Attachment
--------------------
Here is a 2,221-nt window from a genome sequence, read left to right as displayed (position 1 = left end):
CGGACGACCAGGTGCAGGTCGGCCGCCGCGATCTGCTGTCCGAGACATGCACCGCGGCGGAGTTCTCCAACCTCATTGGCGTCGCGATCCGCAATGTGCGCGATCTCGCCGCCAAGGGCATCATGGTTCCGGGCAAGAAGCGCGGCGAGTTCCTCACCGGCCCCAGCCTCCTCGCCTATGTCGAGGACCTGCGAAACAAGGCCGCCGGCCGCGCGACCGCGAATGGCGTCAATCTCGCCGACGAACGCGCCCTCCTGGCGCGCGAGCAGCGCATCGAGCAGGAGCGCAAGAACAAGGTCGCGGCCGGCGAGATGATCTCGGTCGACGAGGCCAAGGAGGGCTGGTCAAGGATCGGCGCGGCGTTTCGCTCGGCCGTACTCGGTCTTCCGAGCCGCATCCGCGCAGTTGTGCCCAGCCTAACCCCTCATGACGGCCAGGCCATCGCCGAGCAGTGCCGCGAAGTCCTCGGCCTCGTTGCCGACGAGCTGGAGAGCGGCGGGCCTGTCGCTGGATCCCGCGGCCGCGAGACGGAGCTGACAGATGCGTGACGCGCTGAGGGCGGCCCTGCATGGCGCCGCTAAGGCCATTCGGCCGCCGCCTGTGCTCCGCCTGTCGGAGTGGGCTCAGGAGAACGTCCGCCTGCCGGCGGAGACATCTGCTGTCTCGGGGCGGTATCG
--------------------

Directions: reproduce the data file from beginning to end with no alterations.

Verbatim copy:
Here is a 2,221-nt window from a genome sequence, read left to right as displayed (position 1 = left end):
CGGACGACCAGGTGCAGGTCGGCCGCCGCGATCTGCTGTCCGAGACATGCACCGCGGCGGAGTTCTCCAACCTCATTGGCGTCGCGATCCGCAATGTGCGCGATCTCGCCGCCAAGGGCATCATGGTTCCGGGCAAGAAGCGCGGCGAGTTCCTCACCGGCCCCAGCCTCCTCGCCTATGTCGAGGACCTGCGAAACAAGGCCGCCGGCCGCGCGACCGCGAATGGCGTCAATCTCGCCGACGAACGCGCCCTCCTGGCGCGCGAGCAGCGCATCGAGCAGGAGCGCAAGAACAAGGTCGCGGCCGGCGAGATGATCTCGGTCGACGAGGCCAAGGAGGGCTGGTCAAGGATCGGCGCGGCGTTTCGCTCGGCCGTACTCGGTCTTCCGAGCCGCATCCGCGCAGTTGTGCCCAGCCTAACCCCTCATGACGGCCAGGCCATCGCCGAGCAGTGCCGCGAAGTCCTCGGCCTCGTTGCCGACGAGCTGGAGAGCGGCGGGCCTGTCGCTGGATCCCGCGGCCGCGAGACGGAGCTGACAGATGCGTGACGCGCTGAGGGCGGCCCTGCATGGCGCCGCTAAGGCCATTCGGCCGCCGCCTGTGCTCCGCCTGTCGGAGTGGGCTCAGGAGAACGTCCGCCTGCCGGCGGAGACATCTGCTGTCTCGGGGCGGTATCG